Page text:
In ancient times, the sorb tree (Sorbus domestica) was considered a tree with magical gifts: Tiresias practiced divination thanks to the rowan wood stick given to him by the goddess Athena

As the altitude increases, more cold-resistant trees succeed the above plant communities. Deciduous broadleaf species and more specifically pure beech forests grow and thrive even up to the highest peaks of Mt Pelion (1624m.).

Depending on site conditions, beech forms magnificent high and closed-canopy forests which remind us the vast forests of middle Europe. The only limiting factor behind the beech forests growth is the human interventions. Deforestation for land use change determines radically its total size area and succession stage.

Regarding the forest floor of the dense beech stands, it is always covered by thick layers of foliage of different decaying stages. This natural “rug” hosts thousands of bacteria, fungi and invertebrates, known as the decomposers or, in other words, the clean-up crew.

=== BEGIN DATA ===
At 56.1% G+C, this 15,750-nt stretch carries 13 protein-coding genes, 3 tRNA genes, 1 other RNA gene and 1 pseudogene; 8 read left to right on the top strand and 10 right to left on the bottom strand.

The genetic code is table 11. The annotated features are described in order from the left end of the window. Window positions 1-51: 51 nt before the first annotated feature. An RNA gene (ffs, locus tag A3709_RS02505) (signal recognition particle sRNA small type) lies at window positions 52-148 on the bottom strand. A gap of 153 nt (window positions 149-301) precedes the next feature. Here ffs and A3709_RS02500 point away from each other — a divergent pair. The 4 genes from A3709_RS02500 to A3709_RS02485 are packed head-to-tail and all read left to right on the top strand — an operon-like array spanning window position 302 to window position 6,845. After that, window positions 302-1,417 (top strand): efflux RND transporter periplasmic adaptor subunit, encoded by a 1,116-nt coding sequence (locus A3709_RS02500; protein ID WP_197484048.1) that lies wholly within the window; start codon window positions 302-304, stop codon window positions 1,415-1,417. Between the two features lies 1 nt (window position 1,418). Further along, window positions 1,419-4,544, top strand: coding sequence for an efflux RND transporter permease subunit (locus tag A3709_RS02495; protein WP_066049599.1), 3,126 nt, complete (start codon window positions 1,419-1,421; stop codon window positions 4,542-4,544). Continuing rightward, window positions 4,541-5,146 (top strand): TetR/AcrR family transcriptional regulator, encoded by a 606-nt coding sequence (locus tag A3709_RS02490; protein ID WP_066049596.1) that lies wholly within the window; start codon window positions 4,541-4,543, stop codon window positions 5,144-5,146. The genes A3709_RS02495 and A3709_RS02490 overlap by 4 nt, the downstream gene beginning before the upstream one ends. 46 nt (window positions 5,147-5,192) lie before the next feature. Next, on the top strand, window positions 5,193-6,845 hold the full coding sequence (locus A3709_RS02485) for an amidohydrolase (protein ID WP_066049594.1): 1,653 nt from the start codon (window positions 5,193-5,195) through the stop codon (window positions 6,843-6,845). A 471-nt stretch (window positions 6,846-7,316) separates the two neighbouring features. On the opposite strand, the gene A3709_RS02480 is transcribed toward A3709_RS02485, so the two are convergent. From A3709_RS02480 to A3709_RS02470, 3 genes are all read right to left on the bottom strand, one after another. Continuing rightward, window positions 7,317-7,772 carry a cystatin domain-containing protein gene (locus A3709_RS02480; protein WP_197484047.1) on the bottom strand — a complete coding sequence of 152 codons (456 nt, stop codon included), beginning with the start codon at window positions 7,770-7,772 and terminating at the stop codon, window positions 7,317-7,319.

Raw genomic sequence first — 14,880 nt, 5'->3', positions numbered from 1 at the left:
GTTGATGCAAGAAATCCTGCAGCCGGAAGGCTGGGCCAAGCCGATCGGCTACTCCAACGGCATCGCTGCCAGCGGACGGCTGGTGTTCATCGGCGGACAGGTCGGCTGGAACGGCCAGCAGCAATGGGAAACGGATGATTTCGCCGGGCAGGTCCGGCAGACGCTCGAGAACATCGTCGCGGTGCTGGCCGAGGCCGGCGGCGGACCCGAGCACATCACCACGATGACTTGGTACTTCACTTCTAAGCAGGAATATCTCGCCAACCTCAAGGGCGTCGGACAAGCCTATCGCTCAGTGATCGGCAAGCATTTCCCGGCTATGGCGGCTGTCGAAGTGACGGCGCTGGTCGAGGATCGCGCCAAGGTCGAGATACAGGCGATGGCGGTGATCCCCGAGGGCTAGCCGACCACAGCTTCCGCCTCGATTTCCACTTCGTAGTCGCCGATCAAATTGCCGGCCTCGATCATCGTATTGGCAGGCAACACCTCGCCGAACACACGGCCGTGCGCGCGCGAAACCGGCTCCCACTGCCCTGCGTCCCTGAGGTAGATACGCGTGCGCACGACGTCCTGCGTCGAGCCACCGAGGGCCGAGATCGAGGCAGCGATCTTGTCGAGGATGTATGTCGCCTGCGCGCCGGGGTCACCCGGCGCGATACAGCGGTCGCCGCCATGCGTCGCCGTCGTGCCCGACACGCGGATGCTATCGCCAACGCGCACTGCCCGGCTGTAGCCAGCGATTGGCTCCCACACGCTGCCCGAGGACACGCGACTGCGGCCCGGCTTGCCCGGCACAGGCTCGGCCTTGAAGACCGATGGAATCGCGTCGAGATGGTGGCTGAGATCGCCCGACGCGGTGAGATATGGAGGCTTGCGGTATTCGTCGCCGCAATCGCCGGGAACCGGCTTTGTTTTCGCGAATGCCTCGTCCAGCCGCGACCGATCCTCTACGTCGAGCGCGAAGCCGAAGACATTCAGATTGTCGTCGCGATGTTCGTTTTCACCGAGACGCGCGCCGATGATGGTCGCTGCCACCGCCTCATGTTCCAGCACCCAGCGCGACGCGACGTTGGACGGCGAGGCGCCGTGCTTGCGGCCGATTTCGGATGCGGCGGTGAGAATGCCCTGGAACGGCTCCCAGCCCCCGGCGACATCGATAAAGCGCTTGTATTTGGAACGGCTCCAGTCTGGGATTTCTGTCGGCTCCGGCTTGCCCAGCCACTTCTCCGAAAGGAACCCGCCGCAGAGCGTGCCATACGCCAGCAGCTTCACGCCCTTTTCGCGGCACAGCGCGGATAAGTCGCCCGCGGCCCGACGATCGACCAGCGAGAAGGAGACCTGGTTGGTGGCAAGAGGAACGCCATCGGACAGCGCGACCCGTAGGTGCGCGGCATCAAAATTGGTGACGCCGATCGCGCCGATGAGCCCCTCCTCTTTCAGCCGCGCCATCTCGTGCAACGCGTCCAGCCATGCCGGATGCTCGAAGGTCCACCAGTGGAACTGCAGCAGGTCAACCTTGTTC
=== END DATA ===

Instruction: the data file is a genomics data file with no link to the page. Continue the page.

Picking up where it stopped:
Holly (Ilex aquifolium) is a native species in Greece, as well on Mt Pelion, yet it is widely cultivated as an ornamental plant

Holly is an evergreen small tree, with characteristic hard, glossy leaves, which can bear spines on their fringes. The red fruits, that mature in the middle of the winter, have connected it with Christmas, as they are used either solely or combined with the leaves as ornament. The cutting and selling of twigs and fruits of holly can be a lucrative economic activity for local people.

Black pine stands on the path from Alikopetra to the Karamani sanatorium

Inside the beech forests some individuals of wild aspen and willow might grow in the more humid locations. Reforestation with black pine in former beech forests has been very successful, since it mitigates soil erosion and enhances the aesthetic value of the area.

Pomegranate (Punica granatum) was an important fruit of rural Greece, surrounded by strong symbolic significance

Our visit and wandering in the forests and bushlands of Pelion is a magical and unforgettable experience. The only really essential supply we’ll need to enjoy it is all our senses.